I arrived very early to the theater to watch this film. It was a 6:45 showing and I’d finished dinner early, so I strolled into the auditorium to take my pick of the seats and hunkered down to wait. It was really a blessing in disguise to have arrived so early, as I got to witness the entrance of my fellow audience members. Couple after couple meandered into the room, all hand in hand, all whispering softly as they carefully chose their seats. All of their heads, peeking above the back of the chairs, were covered in variations of white and gray. Seeing all of these older couples together made me smile, it was such a quiet, sweet sort of beauty.

I describe this to you, because the film mirrored that quiet sweetness that I witnessed from the couples in the movie theater. Obviously, Living isn’t an action film nor is it a romance. It’s simply about an older man named Mr. Williams and what he did with his life after realizing that it would end far sooner than he’d imagined. The premise itself sounds cliché even as I write it, but the film didn’t make a dramatic moment of the whole event. Instead, Williams decided that how he lived from that moment on would change. If he was going to die, he wanted to know what it was like to live joyfully, and there was no one better to teach him how to accomplish that than a woman from his workplace by the name of Miss Margaret Harris. Miss Harris was the key to joyfulness for Mr. William.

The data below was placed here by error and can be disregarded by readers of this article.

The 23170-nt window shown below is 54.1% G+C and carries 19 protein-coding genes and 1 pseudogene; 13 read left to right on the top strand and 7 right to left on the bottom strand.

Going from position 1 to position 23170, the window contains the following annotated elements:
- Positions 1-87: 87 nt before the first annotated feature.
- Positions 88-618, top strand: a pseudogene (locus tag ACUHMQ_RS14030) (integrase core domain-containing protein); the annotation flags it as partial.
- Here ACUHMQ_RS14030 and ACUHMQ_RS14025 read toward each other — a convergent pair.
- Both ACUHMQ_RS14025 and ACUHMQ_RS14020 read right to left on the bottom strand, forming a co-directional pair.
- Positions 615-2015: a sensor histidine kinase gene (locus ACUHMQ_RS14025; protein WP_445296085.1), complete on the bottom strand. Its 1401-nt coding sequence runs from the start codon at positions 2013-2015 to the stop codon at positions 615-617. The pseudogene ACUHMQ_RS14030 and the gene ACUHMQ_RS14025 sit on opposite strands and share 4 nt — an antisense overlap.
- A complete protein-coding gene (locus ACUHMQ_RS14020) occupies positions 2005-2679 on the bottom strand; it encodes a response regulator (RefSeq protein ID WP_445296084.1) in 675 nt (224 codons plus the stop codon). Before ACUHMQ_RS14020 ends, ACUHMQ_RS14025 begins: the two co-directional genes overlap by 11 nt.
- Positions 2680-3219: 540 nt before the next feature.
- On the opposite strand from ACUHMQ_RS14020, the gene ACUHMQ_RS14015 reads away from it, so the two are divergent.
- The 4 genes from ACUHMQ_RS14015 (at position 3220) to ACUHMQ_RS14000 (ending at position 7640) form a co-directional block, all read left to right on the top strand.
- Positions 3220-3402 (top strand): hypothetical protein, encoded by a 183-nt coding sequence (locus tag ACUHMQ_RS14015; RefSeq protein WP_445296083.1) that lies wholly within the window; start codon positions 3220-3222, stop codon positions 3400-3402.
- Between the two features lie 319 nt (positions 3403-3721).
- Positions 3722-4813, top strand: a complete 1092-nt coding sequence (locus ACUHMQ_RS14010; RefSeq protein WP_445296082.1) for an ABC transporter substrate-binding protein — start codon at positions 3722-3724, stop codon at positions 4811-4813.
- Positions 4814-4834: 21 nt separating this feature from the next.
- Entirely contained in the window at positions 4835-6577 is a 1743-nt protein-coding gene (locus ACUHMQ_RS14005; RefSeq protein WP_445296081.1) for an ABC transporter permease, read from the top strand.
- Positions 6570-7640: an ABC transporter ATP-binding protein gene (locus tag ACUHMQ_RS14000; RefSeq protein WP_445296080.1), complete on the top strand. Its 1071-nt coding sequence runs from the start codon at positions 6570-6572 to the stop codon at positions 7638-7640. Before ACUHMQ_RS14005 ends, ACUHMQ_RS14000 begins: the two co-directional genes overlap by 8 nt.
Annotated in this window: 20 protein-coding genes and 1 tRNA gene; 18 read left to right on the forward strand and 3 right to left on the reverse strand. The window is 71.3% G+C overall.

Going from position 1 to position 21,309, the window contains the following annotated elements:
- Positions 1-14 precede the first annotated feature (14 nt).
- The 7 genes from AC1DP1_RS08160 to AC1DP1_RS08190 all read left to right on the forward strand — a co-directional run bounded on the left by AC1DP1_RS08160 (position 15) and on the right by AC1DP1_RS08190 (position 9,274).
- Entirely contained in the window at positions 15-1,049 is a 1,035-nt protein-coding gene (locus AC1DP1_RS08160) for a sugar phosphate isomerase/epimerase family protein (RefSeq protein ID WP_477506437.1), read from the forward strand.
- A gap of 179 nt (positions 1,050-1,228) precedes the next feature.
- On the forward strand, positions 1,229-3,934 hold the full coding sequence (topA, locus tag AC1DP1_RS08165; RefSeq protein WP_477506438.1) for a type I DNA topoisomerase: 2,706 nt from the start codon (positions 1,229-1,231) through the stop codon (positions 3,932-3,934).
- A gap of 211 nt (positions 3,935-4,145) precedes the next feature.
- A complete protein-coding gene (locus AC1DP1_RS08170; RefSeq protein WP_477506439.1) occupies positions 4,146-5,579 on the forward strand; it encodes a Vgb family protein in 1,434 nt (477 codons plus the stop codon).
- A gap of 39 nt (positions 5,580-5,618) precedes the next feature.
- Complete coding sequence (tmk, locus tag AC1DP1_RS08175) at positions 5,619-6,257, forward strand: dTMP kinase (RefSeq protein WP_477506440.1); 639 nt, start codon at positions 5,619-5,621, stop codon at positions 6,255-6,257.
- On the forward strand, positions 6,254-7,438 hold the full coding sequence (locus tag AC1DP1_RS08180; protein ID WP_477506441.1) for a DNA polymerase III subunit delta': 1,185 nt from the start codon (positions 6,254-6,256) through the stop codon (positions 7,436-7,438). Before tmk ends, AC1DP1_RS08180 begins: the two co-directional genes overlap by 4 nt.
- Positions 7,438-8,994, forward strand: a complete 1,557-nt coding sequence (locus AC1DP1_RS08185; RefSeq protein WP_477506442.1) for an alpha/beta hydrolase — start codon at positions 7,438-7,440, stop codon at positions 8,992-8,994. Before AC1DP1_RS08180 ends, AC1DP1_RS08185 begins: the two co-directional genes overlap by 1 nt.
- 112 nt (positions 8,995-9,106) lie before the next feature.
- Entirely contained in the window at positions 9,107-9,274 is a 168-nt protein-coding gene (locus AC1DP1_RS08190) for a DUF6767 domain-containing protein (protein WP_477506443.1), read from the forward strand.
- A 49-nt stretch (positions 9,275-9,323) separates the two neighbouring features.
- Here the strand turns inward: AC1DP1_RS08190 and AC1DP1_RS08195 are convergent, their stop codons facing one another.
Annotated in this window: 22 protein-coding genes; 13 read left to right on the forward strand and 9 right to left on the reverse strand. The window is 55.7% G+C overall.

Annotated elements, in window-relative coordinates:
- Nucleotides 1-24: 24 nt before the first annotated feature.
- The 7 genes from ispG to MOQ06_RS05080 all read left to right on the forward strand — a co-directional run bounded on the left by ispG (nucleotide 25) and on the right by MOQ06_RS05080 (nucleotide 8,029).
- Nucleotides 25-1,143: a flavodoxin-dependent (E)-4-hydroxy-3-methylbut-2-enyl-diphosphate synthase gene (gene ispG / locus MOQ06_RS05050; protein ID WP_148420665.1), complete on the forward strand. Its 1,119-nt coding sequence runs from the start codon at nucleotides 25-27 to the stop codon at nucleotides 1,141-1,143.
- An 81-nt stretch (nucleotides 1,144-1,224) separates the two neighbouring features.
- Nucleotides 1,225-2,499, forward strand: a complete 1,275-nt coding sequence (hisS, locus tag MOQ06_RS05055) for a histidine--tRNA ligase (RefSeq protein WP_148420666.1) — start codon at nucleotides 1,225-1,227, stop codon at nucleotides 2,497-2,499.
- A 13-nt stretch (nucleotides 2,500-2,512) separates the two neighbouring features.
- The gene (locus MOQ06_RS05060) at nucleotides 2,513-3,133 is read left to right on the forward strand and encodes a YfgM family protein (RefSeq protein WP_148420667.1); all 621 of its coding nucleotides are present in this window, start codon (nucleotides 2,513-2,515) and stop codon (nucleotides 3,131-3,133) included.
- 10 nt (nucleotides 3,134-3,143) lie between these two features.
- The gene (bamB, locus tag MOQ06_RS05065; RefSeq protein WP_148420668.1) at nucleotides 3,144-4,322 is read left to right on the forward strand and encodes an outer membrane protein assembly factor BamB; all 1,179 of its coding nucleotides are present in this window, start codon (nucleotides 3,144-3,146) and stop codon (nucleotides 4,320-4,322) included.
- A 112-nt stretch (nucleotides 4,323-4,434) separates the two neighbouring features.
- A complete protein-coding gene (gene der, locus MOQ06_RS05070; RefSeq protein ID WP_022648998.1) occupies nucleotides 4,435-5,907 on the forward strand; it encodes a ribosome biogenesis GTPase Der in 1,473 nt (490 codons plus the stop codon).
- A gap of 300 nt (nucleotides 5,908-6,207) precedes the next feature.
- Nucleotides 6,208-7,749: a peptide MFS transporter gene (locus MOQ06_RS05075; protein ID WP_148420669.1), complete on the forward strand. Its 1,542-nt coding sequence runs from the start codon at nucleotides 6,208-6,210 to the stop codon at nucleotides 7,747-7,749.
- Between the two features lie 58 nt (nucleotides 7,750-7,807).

In many ways, the title of the film doesn’t just describe the plot, but also the way the movie is put together. Our lives aren’t an endless string of events. There are periods of rest; not everything is exciting, there are many moments of banality. The film replicates this with many scenes were there isn’t any dialogue at all, just the soft instrumental soundtrack playing along as the camera pans across the characters simply sitting. At times, these static moments don’t even involve a character.

I greatly appreciated how this film replicates a more  realistic aspects of the lives we lead. It’s slow and soft; a bit boring at times and a bit sad at others.

Overall, I would recommend it to anyone who’s in the mood for something a little more real.